Asiana, second largest in South Korea, has witnessed a significant drop in the number of bookings and ticket sales from both individual and group travelers in China since the crash in San Francisco on Saturday, according to its staff members.
“There are indeed some impacts. There are many visits, inquiring whether a flight has taken off normally, whether a flight has been delayed,” said a marketing staff member at the airline.
The crash also triggered concerns whether Asiana Airlines, reeling from years of financial losses despite offering cheap airfares, is capable of maintaining high safety standards.
In response to such questioning, Moon Meyong-Yong, general manager of Asiana Airlines’ regional operations in China, said losses have never compromised its safety standards or customer service.
“Asiana Airlines is not a low-cost airline. In terms of services, we have been honored as ‘Airline of the Year’ for seven straight years. In terms of ticket prices, our connecting flights are a little cheaper, but the difference is not so great,” Moon said.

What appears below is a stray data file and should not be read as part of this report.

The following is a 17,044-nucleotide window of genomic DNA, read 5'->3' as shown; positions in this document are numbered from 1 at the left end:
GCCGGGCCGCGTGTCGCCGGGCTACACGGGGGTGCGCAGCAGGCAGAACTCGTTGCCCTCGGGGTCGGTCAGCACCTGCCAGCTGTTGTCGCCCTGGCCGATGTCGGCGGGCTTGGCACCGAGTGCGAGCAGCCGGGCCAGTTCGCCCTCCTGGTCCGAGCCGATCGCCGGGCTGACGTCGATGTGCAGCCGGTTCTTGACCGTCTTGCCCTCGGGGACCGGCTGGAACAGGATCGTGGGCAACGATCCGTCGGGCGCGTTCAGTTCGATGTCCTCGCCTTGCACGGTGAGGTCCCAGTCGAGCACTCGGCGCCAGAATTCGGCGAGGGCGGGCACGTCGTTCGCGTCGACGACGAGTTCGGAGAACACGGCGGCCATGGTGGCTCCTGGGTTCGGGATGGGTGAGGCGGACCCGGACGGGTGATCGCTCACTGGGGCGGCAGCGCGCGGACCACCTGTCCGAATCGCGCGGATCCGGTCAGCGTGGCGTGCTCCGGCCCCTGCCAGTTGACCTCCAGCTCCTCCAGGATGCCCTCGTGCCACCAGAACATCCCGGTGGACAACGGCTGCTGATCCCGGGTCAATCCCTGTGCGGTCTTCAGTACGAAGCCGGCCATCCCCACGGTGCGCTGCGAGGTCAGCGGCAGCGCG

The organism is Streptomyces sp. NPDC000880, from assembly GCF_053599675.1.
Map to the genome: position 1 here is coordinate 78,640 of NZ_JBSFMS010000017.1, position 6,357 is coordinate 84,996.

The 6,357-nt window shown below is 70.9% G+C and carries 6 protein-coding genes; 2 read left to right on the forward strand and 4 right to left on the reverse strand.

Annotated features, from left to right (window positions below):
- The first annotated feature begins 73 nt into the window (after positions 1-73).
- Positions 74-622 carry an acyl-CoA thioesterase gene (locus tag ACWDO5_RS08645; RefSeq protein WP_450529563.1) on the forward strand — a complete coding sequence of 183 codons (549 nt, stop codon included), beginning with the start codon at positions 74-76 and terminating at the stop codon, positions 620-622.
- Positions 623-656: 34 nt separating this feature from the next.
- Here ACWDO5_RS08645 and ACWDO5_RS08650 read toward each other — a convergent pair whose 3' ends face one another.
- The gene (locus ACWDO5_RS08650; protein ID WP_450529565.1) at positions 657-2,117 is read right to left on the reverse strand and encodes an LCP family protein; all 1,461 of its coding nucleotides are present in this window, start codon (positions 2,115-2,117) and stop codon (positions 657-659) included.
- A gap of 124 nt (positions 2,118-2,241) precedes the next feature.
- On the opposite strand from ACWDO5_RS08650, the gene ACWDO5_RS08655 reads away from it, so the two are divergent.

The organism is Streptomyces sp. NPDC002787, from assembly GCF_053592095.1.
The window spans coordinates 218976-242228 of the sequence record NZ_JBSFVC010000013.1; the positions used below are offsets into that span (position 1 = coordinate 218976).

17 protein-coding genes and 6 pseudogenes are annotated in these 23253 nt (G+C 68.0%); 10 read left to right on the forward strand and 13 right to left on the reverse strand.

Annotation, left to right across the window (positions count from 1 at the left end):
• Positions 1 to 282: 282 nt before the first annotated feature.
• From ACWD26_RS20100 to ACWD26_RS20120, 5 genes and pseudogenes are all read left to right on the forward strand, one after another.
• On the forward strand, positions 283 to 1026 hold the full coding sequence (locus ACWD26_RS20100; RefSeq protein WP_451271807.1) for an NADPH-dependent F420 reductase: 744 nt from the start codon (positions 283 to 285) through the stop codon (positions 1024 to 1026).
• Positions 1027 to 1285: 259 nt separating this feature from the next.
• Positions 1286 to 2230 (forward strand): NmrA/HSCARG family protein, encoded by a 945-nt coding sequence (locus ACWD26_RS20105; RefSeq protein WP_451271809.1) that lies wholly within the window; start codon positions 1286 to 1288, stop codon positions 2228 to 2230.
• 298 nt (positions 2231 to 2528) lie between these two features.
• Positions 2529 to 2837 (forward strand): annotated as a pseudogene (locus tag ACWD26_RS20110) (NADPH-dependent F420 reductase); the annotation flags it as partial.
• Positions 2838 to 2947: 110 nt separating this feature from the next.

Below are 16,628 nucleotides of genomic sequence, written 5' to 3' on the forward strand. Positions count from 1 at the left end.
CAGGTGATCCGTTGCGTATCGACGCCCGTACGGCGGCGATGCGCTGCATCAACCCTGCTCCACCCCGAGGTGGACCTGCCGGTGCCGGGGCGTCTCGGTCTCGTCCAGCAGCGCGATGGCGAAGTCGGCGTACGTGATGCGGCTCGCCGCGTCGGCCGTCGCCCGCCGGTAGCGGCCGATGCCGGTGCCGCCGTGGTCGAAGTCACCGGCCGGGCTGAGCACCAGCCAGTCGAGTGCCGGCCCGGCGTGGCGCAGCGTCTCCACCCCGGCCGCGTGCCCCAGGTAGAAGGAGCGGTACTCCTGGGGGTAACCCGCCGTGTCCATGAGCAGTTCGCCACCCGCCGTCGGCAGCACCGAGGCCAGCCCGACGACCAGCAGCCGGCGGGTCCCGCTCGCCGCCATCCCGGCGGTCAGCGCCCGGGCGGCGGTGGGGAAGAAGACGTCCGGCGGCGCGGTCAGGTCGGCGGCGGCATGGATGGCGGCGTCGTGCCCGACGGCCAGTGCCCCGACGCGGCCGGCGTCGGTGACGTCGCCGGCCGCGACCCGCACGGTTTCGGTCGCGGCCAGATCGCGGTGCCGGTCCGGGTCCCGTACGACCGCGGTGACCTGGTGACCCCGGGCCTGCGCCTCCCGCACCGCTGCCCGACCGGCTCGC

On the aviation market in China, Moon said the lack of long-distance flights from many Chinese cities has offered foreign airlines like Asiana opportunities to expand their businesses in the country.
“We have direct flights from Seoul from 21 Chinese cities, good news for travelers heading to Seoul. Apart from Beijing, Shanghai and Guangzhou, long distance services have insufficient capacity. So there are not many routes. Considering services, flight ticket prices and the time of connecting flights, customers feel that the prices of connecting flights are acceptable,” he explained.
Passenger flights between China and South Korea currently account for 20 percent of Asiana’s total number of flights.
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